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Posted inArts & Culture

The Day the Arts Stood Still

This deft showcase of selections from the Illegitimate Players’ wicked parodies is comedy with a conscience. Using their spoofs of Tennessee Williams (The Glass Mendacity), Steinbeck (Of Grapes and Nuts), Dickens (A Christmas Twist), and their recent Wisconsin bit, Cheese Louise, they erect a bulwark from which to defend government funding for the arts. But […]

Posted inArts & Culture

Manhattan by Numbers

The surprising thing about the first English-language feature (1993) of Iranian filmmaker Amir Naderi (The Runner, Water, Wind, Sand) is that it has nothing at all to do with Iran or Iranians. Rather, it tells the story of a laid-off American newspaperman (John Wojda), separated from his wife and child and at the end of […]

Posted inArts & Culture

Dr. Faustus

Though it’s often produced as a lavish spectacle displaying an overreacher’s doom, when Christopher Marlowe’s The Tragical History of Dr. Faustus began life, 402 years ago, it was primarily a two-man show: Marlowe stressed the incendiary message over the traditional infernal fireworks. (For his better-known full-blown version, he supplied the usual hellish trappings.) Returning Faustus […]

Posted inArts & Culture

Ellen Universe Joins the Band

Equity Library Theatre Chicago, at Chicago Dramatists Workshop. This has all the fixings of a real play: characters, dialogue, a story (more or less), even lots of death imagery–ghosts, clocks, caterpillars turning into butterflies–so that we former English majors can troll for deeper meanings. The only thing this play lacks is the spark of life, […]

Posted inNews & Politics

Closing doors: Can women progress in the building trades without affirmative action?/Return of the CTA pass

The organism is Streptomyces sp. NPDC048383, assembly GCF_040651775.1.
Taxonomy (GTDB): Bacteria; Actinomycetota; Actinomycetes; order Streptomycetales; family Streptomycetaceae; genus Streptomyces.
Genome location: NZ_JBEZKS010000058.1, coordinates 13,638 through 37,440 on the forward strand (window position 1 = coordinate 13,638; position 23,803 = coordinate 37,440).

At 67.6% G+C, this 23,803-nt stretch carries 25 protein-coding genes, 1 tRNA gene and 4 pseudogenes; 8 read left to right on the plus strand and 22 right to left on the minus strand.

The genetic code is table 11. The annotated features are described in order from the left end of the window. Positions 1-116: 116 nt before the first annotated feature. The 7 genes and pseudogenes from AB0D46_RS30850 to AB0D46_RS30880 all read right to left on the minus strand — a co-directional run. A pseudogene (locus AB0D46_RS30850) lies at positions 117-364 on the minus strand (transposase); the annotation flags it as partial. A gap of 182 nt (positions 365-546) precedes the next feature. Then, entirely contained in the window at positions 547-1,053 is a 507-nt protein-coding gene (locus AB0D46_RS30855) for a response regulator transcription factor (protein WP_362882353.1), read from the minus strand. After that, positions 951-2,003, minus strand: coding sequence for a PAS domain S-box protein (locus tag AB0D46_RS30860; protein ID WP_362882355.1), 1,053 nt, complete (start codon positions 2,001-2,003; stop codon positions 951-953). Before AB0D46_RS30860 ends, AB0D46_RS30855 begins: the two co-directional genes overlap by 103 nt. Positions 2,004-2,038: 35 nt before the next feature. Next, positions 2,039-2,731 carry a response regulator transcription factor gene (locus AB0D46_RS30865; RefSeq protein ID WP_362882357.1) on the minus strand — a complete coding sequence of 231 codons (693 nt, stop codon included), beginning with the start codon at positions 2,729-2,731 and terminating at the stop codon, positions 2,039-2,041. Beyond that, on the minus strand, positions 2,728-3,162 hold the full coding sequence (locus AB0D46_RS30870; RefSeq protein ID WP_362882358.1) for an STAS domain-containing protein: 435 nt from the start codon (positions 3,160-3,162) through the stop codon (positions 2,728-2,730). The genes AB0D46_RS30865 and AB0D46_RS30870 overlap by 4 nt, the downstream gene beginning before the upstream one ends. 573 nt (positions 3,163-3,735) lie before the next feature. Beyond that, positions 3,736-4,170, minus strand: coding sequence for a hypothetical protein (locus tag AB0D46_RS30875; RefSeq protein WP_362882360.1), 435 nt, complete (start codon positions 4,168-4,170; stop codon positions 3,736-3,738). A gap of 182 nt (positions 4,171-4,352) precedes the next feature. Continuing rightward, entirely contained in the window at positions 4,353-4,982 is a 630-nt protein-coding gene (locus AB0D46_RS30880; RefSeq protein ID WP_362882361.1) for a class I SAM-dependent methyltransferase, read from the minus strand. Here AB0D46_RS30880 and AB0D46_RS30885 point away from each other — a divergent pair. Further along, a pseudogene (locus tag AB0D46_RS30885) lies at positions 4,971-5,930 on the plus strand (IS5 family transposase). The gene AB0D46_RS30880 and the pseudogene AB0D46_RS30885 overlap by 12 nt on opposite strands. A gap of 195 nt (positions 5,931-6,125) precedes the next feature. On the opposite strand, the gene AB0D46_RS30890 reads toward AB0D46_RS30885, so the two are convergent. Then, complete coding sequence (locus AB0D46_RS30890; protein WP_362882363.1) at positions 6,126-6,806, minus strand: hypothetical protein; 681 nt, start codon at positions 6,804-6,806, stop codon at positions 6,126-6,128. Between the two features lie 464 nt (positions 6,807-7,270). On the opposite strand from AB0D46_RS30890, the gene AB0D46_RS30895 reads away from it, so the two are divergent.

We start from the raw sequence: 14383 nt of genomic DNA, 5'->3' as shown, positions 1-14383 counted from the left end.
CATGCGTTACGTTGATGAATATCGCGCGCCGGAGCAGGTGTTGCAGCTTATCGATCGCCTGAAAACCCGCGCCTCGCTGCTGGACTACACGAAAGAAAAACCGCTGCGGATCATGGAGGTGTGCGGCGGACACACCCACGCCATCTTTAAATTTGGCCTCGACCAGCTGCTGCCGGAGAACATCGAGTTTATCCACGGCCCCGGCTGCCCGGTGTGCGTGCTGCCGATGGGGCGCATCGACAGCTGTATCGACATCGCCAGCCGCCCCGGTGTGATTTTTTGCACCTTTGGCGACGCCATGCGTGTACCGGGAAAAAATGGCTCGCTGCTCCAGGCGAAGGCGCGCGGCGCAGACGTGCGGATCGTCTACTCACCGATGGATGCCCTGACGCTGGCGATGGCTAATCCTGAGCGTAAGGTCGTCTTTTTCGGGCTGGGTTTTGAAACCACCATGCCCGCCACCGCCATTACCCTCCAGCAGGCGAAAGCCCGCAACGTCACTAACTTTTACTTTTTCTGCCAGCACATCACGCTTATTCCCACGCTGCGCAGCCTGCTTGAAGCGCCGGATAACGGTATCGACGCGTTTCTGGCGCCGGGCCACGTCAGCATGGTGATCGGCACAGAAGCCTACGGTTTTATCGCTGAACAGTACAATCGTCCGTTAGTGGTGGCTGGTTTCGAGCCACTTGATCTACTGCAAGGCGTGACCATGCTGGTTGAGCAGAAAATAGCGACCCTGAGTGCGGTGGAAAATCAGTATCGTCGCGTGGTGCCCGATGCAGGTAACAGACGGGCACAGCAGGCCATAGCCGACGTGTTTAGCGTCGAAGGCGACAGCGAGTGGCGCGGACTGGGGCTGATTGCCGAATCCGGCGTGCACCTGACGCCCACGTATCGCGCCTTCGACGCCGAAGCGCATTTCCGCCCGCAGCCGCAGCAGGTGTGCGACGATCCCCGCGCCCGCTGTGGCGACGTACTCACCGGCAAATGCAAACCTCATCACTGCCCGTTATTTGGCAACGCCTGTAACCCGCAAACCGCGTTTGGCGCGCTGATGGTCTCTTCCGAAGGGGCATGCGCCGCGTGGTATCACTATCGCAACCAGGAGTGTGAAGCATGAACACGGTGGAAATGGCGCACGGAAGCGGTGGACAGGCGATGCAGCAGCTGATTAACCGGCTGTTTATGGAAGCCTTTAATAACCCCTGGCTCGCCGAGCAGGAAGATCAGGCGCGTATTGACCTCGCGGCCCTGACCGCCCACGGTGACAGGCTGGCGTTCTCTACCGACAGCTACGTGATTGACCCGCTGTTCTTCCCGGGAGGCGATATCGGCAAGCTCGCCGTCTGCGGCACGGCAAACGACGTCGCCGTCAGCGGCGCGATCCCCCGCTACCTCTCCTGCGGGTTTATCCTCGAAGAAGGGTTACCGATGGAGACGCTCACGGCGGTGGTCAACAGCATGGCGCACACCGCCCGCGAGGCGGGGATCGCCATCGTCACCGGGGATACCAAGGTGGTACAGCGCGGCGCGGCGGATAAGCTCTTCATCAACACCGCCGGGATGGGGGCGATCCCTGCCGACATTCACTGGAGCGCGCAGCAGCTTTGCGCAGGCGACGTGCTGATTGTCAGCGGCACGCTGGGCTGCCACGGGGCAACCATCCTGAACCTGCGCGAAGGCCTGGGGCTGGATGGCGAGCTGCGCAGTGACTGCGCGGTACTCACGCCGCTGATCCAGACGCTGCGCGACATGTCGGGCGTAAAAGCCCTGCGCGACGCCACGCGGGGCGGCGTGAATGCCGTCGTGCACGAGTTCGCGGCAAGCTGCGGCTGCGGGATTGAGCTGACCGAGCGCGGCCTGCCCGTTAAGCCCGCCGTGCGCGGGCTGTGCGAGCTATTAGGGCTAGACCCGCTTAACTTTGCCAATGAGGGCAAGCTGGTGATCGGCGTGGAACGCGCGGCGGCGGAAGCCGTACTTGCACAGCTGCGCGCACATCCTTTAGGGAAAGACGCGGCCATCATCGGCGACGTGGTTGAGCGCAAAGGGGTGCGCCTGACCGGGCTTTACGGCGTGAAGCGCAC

Cheryl Purnell was hauling lumber and hammering nails at a west-side work site last month when the U.S. Supreme Court ruled that a white-owned construction company in Colorado had been unconstitutionally denied a federal subcontract by affirmative action. Conservative Republicans hailed the ruling as a step away from “reverse discrimination” and a step toward the […]

Posted inNews & Politics

Field & Street

I have been trying for the past several weeks to get a good look at a yellow-billed cuckoo, so far without success. I have heard its call many times, but always from thickets so dense I couldn’t locate the bird. If I had had unlimited time to search I’m sure I could have spotted several, […]

Posted inArts & Culture

Five with Six Live

Combining savvy marketing with an interesting concept, Chicago’s Atavistic label presents a showcase of solo guitarists. Lee Ranaldo, Elliott Sharp, Bruce Anderson, Rick Rizzo, and Steve Wynn come from disparate musical backgrounds, and their approaches to playing guitar vary significantly, but Atavistic’s put them all on the same stage. Ranaldo, of course, is a charter […]

Posted inArts & Culture

Grant Park Symphony Orchestra

One of the world’s most versatile clarinetists for over two decades, Richard Stoltzman is finally breaking into the ranks of true celebrity. Last year one of his CDs, Concerto!, won a Grammy nomination, and a TV special featuring him playing works by Bernstein and Gershwin received an Emmy. Another CD, Dreams, furthered his appeal as […]

Posted inArts & Culture

Hardship Post

Although Hardship Post’s stock-in-trade is pop music, you won’t find any sweeping melodies, rousing choruses, or lush arrangements on their recently released debut LP, Somebody Spoke (Sub Pop). Instead the trio’s songs display a punchy, no-frills guitar-bass-drums attack and a fondness for brittle, bittersweet melodies that recalls the early work of new wavers like Elvis […]

Posted inArts & Culture

Private Meanings

David Russick: New Works at Carl Hammer Gallery, through July 22 Andean Paintings at Fourth World Artisans, through July 23 David Russick’s somewhat cerebral art dwells at the intersection of his sparse, often puzzling imagery, the explanations one imagines for it, and the explanations he himself provides (if one knows them). There’s little of the […]